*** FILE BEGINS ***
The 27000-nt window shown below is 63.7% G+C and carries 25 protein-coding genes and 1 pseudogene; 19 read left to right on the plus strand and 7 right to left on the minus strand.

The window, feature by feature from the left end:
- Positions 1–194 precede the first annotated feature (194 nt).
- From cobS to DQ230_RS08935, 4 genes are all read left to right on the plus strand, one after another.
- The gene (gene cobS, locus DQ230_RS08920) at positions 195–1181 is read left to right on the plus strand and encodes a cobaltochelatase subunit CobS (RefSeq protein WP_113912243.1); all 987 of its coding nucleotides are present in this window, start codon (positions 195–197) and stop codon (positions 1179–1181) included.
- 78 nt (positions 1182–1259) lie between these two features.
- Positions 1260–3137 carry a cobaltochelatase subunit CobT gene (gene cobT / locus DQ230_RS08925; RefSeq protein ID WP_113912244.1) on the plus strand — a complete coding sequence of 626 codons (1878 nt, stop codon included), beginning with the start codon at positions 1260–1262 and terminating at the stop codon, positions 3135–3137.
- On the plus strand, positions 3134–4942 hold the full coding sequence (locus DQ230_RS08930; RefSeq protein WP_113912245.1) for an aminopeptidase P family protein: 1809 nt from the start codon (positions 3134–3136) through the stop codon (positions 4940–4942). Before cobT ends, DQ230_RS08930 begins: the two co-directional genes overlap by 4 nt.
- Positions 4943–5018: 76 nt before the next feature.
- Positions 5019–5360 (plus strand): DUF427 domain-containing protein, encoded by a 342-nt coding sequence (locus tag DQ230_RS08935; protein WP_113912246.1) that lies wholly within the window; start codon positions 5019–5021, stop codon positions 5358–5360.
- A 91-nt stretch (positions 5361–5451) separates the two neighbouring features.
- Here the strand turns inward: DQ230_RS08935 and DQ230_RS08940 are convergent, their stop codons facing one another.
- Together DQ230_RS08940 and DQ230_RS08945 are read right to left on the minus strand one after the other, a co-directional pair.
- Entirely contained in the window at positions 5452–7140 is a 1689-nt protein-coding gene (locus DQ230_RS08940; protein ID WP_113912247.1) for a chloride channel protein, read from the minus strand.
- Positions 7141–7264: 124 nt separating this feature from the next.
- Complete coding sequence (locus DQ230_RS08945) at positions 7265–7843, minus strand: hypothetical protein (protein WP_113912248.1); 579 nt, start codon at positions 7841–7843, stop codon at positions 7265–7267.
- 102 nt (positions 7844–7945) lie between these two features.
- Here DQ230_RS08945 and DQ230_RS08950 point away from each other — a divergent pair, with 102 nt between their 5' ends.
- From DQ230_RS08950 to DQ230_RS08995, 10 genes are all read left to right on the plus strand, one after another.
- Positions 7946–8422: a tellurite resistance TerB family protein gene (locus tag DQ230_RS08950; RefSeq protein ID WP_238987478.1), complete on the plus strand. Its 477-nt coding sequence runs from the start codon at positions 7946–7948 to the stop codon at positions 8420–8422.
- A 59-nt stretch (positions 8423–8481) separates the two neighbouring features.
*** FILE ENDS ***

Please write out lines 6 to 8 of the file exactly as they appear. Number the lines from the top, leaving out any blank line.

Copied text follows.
- 78 nt (positions 1182–1259) lie between these two features.
- Positions 1260–3137 carry a cobaltochelatase subunit CobT gene (gene cobT / locus DQ230_RS08925; RefSeq protein ID WP_113912244.1) on the plus strand — a complete coding sequence of 626 codons (1878 nt, stop codon included), beginning with the start codon at positions 1260–1262 and terminating at the stop codon, positions 3135–3137.
- On the plus strand, positions 3134–4942 hold the full coding sequence (locus DQ230_RS08930; RefSeq protein WP_113912245.1) for an aminopeptidase P family protein: 1809 nt from the start codon (positions 3134–3136) through the stop codon (positions 4940–4942). Before cobT ends, DQ230_RS08930 begins: the two co-directional genes overlap by 4 nt.